At last week’s Advocacy Summit, AHDI and MTIA members from across the United States had well over 100 appointments and delivered in excess of 200 letters to Capitol Hill to educate legislators on how the medical transcription sector can help achieve the HITECH Act’s vision of a nationwide, interoperable electronic health record (EHR) system. Members discussed the need for federal legislators and administrative agency officials to recognize the critical role documentation professionals and the sector play in ensuring quality of care, patient safety, and proper reimbursement in an electronic health environment.
The Obama Administration is advancing a definition and criteria for "meaningful use" of electronic health records by July of this year to use in determining the funding guidelines for EHR adoption. MTIA and AHDI believe there is a critically narrow window of opportunity for this sector to ensure that such criteria include provisions for the evolving role of transcription in hybrid capture, where complex narrative is preserved and quality outcomes, not just fiscal savings, drive adoption and integration. The HIT vendor community is positioning itself around key decision-makers in the Department of Health and Human Services (DHHS), in whose hands the determination of "meaningful use" now resides. Inarguably, the primary interest of those vendors is in securing widespread EHR adoption through HITECH provisions, and our message to legislators is that DHHS needs others at the decision-making table whose interest is geared more toward how these technologies will be deployed, not whether they will be deployed.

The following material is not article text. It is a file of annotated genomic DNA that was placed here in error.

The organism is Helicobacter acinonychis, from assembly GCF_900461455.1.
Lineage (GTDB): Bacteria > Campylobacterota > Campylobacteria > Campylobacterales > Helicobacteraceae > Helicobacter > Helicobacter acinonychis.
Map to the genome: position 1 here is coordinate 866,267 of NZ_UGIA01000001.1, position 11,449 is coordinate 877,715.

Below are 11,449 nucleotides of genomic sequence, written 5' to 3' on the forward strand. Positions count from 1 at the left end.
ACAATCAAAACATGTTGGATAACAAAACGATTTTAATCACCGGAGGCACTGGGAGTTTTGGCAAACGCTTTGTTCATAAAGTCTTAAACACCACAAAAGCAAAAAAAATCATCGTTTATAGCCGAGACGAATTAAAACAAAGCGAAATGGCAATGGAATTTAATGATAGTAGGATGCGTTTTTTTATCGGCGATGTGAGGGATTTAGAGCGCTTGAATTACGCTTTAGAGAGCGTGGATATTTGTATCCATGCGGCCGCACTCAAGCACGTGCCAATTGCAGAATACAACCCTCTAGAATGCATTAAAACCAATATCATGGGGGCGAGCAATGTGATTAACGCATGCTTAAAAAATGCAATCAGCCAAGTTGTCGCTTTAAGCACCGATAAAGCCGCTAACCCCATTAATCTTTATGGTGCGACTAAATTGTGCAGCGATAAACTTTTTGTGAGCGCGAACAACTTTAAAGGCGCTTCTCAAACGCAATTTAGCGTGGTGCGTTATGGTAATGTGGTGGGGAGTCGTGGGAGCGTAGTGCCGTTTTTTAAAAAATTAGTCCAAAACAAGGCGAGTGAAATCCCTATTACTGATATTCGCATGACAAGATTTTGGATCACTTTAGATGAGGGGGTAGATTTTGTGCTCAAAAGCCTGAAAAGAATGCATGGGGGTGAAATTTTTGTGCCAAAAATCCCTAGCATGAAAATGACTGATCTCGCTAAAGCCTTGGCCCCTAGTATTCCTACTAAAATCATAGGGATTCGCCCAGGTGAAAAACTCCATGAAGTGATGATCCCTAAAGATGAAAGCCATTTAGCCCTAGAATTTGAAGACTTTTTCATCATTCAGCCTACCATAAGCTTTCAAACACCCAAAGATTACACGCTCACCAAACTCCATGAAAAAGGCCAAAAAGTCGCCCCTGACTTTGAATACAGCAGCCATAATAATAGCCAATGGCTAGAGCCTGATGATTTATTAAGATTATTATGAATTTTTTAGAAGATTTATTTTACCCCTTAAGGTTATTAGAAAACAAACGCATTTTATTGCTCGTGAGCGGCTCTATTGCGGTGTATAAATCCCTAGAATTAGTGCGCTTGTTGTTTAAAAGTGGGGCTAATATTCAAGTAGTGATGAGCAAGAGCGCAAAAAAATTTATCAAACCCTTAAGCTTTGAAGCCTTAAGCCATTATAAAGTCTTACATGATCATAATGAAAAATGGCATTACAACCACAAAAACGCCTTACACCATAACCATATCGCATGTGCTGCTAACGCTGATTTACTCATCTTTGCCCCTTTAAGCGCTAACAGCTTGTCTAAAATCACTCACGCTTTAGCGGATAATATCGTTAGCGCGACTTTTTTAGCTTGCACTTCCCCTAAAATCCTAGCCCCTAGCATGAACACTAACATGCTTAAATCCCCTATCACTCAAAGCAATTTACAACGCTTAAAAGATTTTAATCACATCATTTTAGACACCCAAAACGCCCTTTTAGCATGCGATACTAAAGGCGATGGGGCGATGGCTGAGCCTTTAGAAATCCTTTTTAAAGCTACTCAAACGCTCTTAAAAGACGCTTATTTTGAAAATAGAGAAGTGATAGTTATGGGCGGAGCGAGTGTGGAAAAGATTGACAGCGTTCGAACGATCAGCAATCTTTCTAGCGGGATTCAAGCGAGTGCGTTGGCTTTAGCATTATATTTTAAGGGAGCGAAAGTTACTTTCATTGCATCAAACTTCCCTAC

Defining "meaningful use" is not the role of HIT but rather of clinicians and experts in healthcare documentation who can speak to the document workflow process and the complexities of capturing health stories in a way that informs clinical decision-making and promotes coordination of care. If the "meaningful use" definition is shaped only by the vendor community, there is great risk for EHR deployment to fall short of health care’s goals for capturing and consuming health information. All stakeholders, most importantly the patient, lose under such an imprudent integration approach.
To that end, MTIA and AHDI will be engaging the services of a lobbying firm, Dewey Square Group (DSG), to assist us in delivering our message to key members of Congress, as well as those in DHHS, who will ultimately be responsible for the "meaningful use" definition. In addition, in partnership with the membership and DSG, we will continue to drive this message and our recommendations to Dr. David Blumenthal, the National Coordinator for Health IT, so that the role of transcription is not left out of EHR integration standards, recommendations, and regulations.
Thank you to everyone who supported the 2009 Advocacy Summit. Your voice on Capitol Hill and involvement were critical to keeping the profession and sector visible to lawmakers and in making this important event a success. To review the documents members used to take their message to Capitol Hill, please visit the Advocacy Summit 2009 Tool Kit on either the AHDI Web site or MTIA Web site. Materials include the Abstract for a Dictation Error Study revealing the crucial role that MTs play in correcting dictation errors and ensuring the accuracy of patients’ health records.